PERSONAL INJURY CASES 101: THE ELEMENTS OF A PERSONAL INJURY CASE

Elements of Personal Injury

Personal injury cases vary from case to case and the elements of a case that are necessary to be proven may differ as well. For instance, a case may require “gross” negligence as compared to simply the negligence standard. Recreational trails may have a much lower standard of care as compared to a sidewalk for example. This overview does not get hung up on the niceties of personal injury law but rather provides a general idea of what a plaintiff will need to prove to have a successful claim.

THE DEFENDANT MUST HAVE A DUTY OF CARE

A duty of care may become a contentious issue depending on the tort claim advanced. In some cases, it is a non issue as it is so clear a duty exists. In motor vehicle accidents for example, all drivers owe other drivers a duty of care and plaintiff and defense counsel will not be disputing such an assertion. A duty of care is an obligation which is imposed on an individual or entity requiring them to adhere to a specific standard of care that if not met, could result in a foreseeable harm. This element needs to be met to advance a plaintiff’s claim.

While a motorist clearly owes a duty to other motorists and pedestrians, a less obvious example may be whether a homeowner owes a duty of care to a trespasser to protect against an unsafe hazard such as a large ditch causing one to fall and break their leg. Depending on the intricacies of the facts, the law can cut both ways. The Doctrine of Allurement for instance, may hold homeowners liable for creating attractions that are dangerous for children albeit those minors were trespassing at the time.

THE DUTY OF CARE MUST HAVE BEEN BREACHED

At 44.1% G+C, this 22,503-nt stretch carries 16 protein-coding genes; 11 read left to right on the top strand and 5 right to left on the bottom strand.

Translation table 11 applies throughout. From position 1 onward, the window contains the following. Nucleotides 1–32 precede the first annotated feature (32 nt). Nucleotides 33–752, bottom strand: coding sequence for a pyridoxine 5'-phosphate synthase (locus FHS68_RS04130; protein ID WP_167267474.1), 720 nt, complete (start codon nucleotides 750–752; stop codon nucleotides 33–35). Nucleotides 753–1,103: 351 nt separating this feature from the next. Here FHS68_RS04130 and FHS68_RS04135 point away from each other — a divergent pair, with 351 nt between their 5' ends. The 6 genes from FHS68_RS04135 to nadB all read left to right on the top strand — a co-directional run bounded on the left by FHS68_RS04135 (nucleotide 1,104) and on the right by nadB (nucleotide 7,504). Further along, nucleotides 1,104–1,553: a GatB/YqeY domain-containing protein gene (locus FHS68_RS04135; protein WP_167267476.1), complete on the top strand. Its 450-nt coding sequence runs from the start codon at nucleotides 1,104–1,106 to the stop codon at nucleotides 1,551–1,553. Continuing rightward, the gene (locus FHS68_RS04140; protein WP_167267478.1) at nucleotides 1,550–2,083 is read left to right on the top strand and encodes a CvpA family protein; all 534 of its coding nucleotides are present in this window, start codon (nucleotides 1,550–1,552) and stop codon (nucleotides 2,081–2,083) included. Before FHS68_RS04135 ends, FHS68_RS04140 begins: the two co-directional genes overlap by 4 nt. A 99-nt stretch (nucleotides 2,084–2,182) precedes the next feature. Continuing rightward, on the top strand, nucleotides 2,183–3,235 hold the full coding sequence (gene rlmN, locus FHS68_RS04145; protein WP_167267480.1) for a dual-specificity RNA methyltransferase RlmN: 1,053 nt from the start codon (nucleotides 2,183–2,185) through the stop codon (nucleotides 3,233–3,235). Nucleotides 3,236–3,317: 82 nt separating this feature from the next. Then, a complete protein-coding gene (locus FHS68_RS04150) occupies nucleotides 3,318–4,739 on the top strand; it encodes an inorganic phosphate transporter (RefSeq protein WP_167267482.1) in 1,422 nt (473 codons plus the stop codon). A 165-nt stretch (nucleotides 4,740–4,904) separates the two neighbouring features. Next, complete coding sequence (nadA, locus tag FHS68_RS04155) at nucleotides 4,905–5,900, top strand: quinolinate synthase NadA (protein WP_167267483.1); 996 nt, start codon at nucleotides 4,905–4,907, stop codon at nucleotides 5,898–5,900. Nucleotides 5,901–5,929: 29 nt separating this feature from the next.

When the duty is breached by an individual or entity causing harm, the defendant may be liable for the damages the negligence has caused to the victim. The defendant breaches the duty when they fail to exercise the required standard of care. Like the above, an example will illustrate best. If a homeowner has left their garden hose over the walkway to the front door, and a postman trips on it, it may be a contentious issue as to whether the homeowner breached the duty of care by leaving that trip hazard over the pathway. Various factors may influence a jury to sway one way or another such as the time of day or the visibility of the hose.

DAMAGES

Regardless of the other elements, if you are unable to prove that you have been harmed in any way, than of course, there is no personal injury claim. A plaintiff must be able to prove some form of harm, whether physical, psychological, emotional or to property.

A SKILLED PERSONAL INJURY LAWYER CAN HELP MAKE A COMPELLING CASE

While you may feel like all of the elements of your case are met, the legal jurisprudence and legislation may affect your case in ways that the layman may not be aware of or understand. Contact our law firm for a free no-obligation evaluation of your case and we will provide our professional feedback of your claim.

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